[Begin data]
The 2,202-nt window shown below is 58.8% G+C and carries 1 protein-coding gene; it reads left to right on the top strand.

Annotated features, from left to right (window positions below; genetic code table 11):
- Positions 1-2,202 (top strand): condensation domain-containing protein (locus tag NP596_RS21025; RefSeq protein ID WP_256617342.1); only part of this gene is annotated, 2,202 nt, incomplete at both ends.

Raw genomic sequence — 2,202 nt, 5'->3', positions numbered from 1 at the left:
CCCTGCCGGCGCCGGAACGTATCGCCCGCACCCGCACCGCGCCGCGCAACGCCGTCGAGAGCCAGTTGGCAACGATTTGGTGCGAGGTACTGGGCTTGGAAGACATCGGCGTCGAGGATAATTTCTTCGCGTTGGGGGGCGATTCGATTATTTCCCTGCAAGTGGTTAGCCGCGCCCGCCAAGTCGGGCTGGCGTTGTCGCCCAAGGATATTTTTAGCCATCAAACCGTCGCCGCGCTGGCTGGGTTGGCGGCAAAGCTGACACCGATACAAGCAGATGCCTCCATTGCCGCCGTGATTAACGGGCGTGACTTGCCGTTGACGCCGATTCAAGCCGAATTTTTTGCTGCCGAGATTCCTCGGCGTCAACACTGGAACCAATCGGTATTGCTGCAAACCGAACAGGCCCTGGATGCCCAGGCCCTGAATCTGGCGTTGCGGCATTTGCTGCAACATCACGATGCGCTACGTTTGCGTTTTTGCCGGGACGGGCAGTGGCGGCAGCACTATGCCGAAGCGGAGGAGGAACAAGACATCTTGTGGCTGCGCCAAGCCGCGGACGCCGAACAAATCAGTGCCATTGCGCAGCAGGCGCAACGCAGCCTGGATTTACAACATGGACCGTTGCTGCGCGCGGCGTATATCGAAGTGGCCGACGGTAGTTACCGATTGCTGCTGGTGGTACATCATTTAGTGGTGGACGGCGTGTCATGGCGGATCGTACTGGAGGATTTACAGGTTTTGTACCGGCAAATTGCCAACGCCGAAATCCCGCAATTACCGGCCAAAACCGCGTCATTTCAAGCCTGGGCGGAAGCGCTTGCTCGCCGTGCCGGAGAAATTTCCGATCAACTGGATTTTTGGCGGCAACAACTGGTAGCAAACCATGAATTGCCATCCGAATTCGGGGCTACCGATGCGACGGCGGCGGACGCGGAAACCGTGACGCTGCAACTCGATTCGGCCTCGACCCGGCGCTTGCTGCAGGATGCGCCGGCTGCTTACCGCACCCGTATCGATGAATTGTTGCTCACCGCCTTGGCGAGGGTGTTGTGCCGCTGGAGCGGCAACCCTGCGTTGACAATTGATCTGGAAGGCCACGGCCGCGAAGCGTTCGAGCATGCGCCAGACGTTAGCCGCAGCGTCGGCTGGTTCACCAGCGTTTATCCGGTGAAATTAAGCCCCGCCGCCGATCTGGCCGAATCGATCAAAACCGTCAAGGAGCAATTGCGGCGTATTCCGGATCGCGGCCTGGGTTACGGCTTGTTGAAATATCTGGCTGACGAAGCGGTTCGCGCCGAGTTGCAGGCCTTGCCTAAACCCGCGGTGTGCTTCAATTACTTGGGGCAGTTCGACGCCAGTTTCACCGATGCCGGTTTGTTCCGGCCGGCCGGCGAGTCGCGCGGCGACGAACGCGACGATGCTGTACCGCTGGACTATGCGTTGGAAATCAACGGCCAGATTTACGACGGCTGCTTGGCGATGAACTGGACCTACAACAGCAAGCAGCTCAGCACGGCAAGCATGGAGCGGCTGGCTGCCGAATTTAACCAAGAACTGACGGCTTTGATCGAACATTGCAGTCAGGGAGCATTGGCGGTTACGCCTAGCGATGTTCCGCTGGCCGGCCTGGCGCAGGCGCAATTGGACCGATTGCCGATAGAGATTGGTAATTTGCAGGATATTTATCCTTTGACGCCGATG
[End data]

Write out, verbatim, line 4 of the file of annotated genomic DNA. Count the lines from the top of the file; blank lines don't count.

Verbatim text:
Raw genomic sequence — 2,202 nt, 5'->3', positions numbered from 1 at the left: